While some students have their stress under control, others struggle to catch a break, leading them to experience emotional and physical symptoms like anxiety, fatigue, procrastination and problems concentrating, among others.
To get a better understanding of this issue, the Times News asked local teens how often they experience stress and what causes it.
Is stress a big issue for students?
Across the board, students said stress is a prevalent issue, both on a personal level and for their classmates. A 2013 survey by the American Psychological Association found that many teenagers experience what they think are unhealthy levels of stress, especially during the school year.
Some students described themselves as naturally high-strung, including Addie Collier, a sophomore at East Tennessee State University and Hawkins County native. Others, like Micah Turner, a freshman at Sullivan Central High School, said stress isn’t a frequent burden, but that it still occurs in certain situations.
What causes stress among students?
Grades topped the list of causes for stress among local students, especially older ones. Even so, some students have come to realize that one bad grade isn’t the end of the world.
“Grades are seen as like an end all, be all thing, like if you don’t get an A-plus in every class, you’re a failure. And I think that over the past couple months, I’ve taken a step back and have said, ‘Well, is doing that extra math problem at 12 o’clock at night really worth the 30 minutes of extra sleep?’ ” said Kristin Thorneloe, a senior at Dobyns-Bennett High School. “So I’ve really considered everything instead of just sacrificing everything just to make sure you have a perfect grade.”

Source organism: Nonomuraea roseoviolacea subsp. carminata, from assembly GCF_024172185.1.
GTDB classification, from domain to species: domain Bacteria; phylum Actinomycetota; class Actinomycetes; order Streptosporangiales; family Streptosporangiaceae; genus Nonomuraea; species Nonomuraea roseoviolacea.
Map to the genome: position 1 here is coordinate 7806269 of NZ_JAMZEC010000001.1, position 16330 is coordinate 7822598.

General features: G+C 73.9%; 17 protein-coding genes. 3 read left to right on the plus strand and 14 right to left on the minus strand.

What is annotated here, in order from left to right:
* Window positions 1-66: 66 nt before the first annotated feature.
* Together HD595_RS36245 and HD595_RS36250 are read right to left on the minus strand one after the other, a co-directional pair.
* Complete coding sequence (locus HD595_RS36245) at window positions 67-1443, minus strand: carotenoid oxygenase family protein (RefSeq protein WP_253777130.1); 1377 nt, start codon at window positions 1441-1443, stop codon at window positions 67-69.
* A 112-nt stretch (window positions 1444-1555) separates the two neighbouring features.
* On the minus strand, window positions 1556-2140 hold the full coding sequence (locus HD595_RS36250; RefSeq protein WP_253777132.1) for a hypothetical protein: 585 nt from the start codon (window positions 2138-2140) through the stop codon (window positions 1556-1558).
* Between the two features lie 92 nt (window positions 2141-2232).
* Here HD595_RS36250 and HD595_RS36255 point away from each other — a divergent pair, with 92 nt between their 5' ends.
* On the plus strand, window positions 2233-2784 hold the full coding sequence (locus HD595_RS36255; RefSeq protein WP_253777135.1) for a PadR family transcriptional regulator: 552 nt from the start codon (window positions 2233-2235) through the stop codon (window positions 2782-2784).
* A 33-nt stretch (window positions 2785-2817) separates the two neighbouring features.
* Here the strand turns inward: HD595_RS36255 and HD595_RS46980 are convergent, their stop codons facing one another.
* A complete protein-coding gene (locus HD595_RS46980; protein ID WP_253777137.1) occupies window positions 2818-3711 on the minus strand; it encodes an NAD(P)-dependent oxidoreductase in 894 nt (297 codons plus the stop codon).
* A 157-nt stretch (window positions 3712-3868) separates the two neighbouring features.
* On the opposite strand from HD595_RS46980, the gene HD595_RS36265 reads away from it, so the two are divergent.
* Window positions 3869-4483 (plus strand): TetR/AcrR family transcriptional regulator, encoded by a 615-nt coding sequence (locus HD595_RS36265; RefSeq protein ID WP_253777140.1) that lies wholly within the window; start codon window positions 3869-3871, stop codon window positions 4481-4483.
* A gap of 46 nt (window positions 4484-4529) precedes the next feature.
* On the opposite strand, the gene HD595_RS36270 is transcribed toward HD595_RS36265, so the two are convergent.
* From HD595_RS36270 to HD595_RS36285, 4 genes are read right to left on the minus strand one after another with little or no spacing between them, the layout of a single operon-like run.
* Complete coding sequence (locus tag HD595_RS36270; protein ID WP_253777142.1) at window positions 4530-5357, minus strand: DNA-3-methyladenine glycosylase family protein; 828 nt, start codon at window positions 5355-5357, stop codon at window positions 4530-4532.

College preparation also ranked high on the list for older high school students. Jasmine Schmidt, a senior at Dobyns-Bennett, said she stresses mainly about “big tests, ACT scores and getting into college.”
Schmidt added that social situations used to be a cause for stress as a younger student.
Tiara Hughes, an eighth-grader at John Sevier Middle School, is all too familiar with social stress.
“In sixth grade, drama was big, but now that I’m in eighth grade, it’s cooled down a little bit, but random people will drag me into drama,” Hughes said. “So I’m usually out of drama, but people just like to bring me into it. … I feel like once I get in high school, I feel like tests are going to be what I’m going to be stressing about and not drama.”
What do your classmates stress about?
While some students said their peers stress about the same things they do, others said their stress is totally different from the stress their classmates experience. An anonymous senior from Daniel Boone High School said he primarily stresses about college preparation, while his classmates tend to stress about “how others think of them.”
In some cases, students said their peers stress mainly about their extracurricular activities.
“My two closest friends, I think their stresses are different (from mine), because my friend dances a lot, so I think she stresses about dance the most,” Hughes said. “My other friend, she doesn’t really stress about a lot of things except for like school work.”
Does stress change as you get older?
Most students said their stress has changed as they’ve gotten older, with many saying it’s gotten worse.
“The older I have gotten, the more OCD and particular I have gotten with my studies,” Collier said. “I have always been a 4.0 student, but as the classes have gotten harder, it stresses me out.”
Other students said their stress has improved in certain areas and worsened in others. For Schmidt, the social stress she used to experience has now taken a backseat to her academic stress.
“I don’t really worry about who my friends are,” Schmidt said. “I don’t worry about having a big friend group. I just stick with people I know that are my true friends.”